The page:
Arkansas Gov. Asa Hutchinson Thursday signed a bill that would bar biological males from participating in women’s sports into law, becoming the second state this year to adopt the measure aimed at protecting student opportunities for female athletes.
Hutchinson confirmed that he signed Senate Bill 354, also known as Fairness in Women’s Sports Act, which recognizes the inherent biological differences between males and females, and how biology result in different athletic capabilities.
“There are ‘inherent differences between men and women,’ and these differences ‘remain cause for celebration, but not for denigration of the members of either sex or for artificial constraints on an individual’s opportunity,'” the opening of the bill states, citing a Supreme Court case.
The new law comes amid opposition from LGBTQIA+ right groups, who claim that the measure would expose the state to “economic harm, expensive taxpayer-funded legal battles, and a tarnished reputation.” The Arkansas chapter of the left-leaning civil rights advocacy group American Civil Liberties Union has indicated in a statement that they are “not done fighting” for the rights of transgender individuals, suggesting that a legal challenge of the law could occur.
The governor said he signed the bill after studying the law and consulting with hundreds of constituents on the issue.
“I signed the law as a fan of women’s sports from basketball to soccer and including many others in which women compete successfully,” Hutchinson said. “This law simply says that female athletes should not have to compete in a sport against a student of the male sex when the sport is designed for women’s competition.”
“As I have stated previously, I agree with the intention of this law. This will help promote and maintain fairness in women’s sporting events,” he added.
Republicans in at least 20 state legislatures have been pushing for similar bans this year. Mississippi’s governor signed a prohibition into law earlier this month. Meanwhile, South Dakota Gov. Kristi Noem had initially said she would sign a similar bill but has sent the law back to the legislature over what she said were unrealistic requirements “in the context of collegiate athletics.”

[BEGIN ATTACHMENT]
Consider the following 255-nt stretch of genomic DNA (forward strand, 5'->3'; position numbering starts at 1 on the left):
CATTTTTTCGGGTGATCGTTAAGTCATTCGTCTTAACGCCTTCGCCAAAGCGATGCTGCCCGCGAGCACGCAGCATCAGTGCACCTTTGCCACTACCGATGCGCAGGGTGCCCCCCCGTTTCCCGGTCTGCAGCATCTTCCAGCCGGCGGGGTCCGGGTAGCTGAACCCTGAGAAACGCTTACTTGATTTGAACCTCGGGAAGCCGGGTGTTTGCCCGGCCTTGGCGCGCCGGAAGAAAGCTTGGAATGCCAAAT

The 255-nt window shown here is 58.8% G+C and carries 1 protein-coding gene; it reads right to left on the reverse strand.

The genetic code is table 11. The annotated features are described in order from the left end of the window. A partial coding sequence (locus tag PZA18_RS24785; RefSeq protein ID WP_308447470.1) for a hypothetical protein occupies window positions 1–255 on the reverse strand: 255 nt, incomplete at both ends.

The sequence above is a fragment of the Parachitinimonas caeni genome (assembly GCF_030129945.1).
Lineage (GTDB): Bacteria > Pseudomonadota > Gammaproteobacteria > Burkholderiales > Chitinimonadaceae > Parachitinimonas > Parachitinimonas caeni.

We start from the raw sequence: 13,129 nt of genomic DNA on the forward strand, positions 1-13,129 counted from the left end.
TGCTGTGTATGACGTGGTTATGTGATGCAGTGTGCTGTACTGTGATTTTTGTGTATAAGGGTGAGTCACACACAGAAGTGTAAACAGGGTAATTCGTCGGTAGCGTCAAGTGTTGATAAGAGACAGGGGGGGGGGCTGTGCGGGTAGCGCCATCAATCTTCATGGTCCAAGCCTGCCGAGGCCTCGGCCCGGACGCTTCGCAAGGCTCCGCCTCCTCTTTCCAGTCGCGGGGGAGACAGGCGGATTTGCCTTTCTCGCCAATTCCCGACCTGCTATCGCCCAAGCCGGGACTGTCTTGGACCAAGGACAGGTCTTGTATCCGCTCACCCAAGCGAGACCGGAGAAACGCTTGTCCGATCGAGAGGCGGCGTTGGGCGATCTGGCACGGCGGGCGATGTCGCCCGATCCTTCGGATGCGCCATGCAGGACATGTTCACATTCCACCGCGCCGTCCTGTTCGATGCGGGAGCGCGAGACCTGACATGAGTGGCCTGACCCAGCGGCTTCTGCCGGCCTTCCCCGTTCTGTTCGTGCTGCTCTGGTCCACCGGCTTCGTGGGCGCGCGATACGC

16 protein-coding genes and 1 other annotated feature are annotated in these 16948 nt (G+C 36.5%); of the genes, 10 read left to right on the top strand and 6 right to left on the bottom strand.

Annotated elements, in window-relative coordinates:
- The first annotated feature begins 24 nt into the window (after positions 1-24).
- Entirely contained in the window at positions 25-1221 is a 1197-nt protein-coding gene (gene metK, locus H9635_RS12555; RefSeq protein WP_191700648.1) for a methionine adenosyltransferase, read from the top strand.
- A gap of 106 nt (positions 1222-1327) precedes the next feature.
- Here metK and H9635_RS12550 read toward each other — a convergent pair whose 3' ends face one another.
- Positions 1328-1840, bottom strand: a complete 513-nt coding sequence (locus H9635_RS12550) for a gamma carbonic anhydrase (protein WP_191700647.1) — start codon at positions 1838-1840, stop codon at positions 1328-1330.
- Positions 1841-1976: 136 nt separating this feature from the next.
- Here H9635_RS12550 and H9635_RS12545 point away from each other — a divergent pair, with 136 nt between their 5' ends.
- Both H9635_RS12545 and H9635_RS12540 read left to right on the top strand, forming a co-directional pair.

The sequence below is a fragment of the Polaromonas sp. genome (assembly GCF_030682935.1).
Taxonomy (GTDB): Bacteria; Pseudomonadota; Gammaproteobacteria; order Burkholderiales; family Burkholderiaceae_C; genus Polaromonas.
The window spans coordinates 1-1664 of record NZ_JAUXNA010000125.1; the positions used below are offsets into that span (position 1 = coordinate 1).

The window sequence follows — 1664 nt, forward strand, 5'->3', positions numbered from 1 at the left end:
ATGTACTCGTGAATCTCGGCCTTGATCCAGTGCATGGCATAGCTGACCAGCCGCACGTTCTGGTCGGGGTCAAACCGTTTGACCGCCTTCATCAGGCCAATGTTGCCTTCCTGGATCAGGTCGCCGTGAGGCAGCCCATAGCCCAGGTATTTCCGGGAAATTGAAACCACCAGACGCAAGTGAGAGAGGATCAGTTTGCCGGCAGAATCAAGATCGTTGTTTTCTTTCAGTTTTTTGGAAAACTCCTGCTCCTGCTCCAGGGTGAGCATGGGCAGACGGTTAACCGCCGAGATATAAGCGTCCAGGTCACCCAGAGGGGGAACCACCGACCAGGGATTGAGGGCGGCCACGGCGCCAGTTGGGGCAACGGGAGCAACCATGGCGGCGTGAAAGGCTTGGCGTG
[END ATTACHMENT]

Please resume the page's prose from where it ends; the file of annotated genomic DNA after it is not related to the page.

Although critics have accused Hutchinson of using the bill to target the LGBTQIA+ community, the governor has also made it his priority to pass a hate crimes bill that aims to protect individuals who have been targeted because of their race, ethnicity, or sexual orientation. However, efforts to pass the bill has stalled in the GOP-majority legislature.
The language of SB354 states that the ban will cover K-12 as well as collegiate sports. The law also gives a student a pathway for legal action if the student suffers direct or indirect harm from a violation of the law.
A federal judge last year blocked Idaho from enforcing similar legislation that barred transgender student-athletes from competing in women’s and girls’ sports. The legal challenge has since been appealed in the 9th Circuit Court and a hearing for oral arguments has been scheduled for May 3.
The Biden administration has indicated that it supports male-born students participating in women’s sports. Education Secretary Miguel Cardona said during his confirmation hearing in response to a question by physician Sen. Rand Paul (R-Ky.) that it was important to respect the rights of all students, including students who are transgender who want to participate in extracurricular activities.
However, he did not directly respond as to whether he thinks this would be fair to biologically female athletes.
The Associated Press contributed to this report.